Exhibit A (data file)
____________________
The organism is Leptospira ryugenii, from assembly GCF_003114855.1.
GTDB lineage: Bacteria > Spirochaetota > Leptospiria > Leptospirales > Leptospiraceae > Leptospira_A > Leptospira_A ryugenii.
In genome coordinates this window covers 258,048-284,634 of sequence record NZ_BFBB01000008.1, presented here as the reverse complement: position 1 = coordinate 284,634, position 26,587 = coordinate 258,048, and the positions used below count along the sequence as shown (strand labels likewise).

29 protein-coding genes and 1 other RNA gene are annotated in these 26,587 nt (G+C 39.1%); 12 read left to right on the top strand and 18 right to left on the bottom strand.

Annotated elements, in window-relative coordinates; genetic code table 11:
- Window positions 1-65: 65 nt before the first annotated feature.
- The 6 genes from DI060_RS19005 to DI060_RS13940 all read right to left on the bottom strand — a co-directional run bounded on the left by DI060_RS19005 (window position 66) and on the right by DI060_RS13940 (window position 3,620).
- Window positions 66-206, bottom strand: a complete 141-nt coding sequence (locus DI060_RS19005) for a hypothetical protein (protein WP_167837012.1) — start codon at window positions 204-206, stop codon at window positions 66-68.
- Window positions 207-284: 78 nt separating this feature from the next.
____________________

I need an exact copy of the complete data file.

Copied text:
The organism is Leptospira ryugenii, from assembly GCF_003114855.1.
GTDB lineage: Bacteria > Spirochaetota > Leptospiria > Leptospirales > Leptospiraceae > Leptospira_A > Leptospira_A ryugenii.
In genome coordinates this window covers 258,048-284,634 of sequence record NZ_BFBB01000008.1, presented here as the reverse complement: position 1 = coordinate 284,634, position 26,587 = coordinate 258,048, and the positions used below count along the sequence as shown (strand labels likewise).

29 protein-coding genes and 1 other RNA gene are annotated in these 26,587 nt (G+C 39.1%); 12 read left to right on the top strand and 18 right to left on the bottom strand.

Annotated elements, in window-relative coordinates; genetic code table 11:
- Window positions 1-65: 65 nt before the first annotated feature.
- The 6 genes from DI060_RS19005 to DI060_RS13940 all read right to left on the bottom strand — a co-directional run bounded on the left by DI060_RS19005 (window position 66) and on the right by DI060_RS13940 (window position 3,620).
- Window positions 66-206, bottom strand: a complete 141-nt coding sequence (locus DI060_RS19005) for a hypothetical protein (protein WP_167837012.1) — start codon at window positions 204-206, stop codon at window positions 66-68.
- Window positions 207-284: 78 nt separating this feature from the next.